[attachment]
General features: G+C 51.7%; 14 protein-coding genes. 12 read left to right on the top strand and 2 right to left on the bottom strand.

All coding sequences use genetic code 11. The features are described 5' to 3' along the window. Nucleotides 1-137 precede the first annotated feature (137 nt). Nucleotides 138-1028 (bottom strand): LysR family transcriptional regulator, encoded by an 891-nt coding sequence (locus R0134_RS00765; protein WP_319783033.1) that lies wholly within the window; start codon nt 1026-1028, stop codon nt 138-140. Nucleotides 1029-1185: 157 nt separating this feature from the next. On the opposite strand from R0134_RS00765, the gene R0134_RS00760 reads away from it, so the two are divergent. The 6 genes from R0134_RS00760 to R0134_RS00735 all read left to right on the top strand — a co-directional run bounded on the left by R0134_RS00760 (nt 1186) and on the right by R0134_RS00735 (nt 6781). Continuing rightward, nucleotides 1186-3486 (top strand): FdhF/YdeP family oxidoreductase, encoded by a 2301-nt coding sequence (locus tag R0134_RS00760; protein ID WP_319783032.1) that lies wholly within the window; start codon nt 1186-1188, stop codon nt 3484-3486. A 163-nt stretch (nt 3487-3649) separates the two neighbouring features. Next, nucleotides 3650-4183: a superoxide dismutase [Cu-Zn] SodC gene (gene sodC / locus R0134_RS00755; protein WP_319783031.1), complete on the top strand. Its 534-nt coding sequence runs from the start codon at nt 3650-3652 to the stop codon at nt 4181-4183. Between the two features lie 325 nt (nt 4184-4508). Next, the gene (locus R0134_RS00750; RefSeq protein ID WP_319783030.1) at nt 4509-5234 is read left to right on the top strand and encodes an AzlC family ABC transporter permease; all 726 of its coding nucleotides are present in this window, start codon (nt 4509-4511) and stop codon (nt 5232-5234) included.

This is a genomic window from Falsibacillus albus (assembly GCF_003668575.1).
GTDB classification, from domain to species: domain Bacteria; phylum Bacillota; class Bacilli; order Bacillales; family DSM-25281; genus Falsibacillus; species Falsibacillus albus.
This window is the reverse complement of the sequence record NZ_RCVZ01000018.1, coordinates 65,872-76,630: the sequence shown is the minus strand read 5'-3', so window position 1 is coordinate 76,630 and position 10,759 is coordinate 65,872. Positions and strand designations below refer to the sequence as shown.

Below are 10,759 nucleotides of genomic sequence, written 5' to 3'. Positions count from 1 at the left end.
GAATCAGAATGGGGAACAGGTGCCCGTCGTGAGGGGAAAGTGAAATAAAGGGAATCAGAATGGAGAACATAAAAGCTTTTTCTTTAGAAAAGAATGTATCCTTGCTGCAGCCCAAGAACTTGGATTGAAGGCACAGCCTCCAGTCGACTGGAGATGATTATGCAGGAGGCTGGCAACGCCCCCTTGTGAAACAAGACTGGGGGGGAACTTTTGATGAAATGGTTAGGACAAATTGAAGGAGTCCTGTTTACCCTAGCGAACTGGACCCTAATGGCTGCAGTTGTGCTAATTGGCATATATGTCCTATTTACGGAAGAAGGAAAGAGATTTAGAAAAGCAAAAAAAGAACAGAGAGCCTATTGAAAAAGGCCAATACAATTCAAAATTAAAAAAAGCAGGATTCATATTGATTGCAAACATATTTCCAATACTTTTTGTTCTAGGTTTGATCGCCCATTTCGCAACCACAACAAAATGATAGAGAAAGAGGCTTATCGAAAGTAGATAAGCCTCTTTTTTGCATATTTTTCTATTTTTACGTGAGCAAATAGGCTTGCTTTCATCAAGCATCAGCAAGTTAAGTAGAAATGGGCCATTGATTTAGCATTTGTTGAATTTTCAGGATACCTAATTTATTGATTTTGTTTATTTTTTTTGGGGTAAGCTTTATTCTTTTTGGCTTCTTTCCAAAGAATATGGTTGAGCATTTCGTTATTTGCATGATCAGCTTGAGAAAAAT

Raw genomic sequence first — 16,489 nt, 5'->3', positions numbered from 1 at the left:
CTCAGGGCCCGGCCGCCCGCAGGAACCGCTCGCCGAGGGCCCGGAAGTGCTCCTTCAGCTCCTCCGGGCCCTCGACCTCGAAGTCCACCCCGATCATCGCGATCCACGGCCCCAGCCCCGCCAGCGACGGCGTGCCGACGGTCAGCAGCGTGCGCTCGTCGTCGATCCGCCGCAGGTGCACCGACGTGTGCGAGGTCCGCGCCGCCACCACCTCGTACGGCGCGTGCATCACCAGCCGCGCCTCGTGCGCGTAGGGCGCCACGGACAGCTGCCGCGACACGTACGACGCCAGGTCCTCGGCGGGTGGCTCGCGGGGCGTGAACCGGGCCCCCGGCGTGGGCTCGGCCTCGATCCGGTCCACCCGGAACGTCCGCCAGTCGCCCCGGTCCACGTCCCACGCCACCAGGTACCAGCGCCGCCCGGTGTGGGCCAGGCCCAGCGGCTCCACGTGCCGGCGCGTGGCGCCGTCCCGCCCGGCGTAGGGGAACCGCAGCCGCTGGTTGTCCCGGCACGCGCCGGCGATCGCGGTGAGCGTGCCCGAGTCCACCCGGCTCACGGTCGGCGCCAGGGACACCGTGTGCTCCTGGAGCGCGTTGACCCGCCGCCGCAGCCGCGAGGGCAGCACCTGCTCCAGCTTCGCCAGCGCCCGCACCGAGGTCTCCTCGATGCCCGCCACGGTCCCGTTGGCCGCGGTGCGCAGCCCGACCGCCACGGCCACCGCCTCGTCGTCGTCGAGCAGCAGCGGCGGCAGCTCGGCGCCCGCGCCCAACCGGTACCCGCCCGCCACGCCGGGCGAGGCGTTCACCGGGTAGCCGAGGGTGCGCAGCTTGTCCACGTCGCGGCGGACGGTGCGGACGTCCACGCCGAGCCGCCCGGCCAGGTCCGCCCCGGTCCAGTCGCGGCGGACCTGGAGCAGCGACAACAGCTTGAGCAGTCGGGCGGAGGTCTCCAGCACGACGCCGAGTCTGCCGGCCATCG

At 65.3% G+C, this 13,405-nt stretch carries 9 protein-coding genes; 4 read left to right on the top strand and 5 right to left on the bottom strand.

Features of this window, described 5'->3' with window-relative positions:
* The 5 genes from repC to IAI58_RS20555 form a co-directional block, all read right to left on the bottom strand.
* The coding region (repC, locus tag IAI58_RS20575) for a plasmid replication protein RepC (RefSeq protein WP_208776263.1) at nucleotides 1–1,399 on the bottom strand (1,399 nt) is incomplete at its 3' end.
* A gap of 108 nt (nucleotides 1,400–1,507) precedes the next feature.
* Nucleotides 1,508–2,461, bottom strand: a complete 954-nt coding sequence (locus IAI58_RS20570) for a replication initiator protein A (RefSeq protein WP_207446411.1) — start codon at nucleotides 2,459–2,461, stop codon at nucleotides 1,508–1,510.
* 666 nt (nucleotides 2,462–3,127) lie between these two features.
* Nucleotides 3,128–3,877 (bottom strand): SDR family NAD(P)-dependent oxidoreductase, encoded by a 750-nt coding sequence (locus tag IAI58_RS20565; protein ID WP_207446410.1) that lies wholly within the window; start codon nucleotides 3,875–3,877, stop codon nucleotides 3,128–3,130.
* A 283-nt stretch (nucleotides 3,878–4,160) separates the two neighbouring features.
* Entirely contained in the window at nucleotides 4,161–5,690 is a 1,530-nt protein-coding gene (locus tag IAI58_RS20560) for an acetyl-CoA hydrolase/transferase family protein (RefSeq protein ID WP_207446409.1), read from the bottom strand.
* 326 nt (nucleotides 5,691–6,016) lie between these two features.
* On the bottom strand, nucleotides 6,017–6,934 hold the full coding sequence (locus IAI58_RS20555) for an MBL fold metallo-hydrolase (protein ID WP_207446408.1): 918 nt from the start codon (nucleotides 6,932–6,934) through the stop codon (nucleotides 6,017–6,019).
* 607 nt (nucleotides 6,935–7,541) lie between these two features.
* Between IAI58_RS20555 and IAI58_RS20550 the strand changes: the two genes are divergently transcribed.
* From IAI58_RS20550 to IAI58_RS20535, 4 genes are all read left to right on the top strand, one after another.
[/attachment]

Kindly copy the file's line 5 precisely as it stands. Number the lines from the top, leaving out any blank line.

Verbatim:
This window is the reverse complement of the sequence record NZ_RCVZ01000018.1, coordinates 65,872-76,630: the sequence shown is the minus strand read 5'-3', so window position 1 is coordinate 76,630 and position 10,759 is coordinate 65,872. Positions and strand designations below refer to the sequence as shown.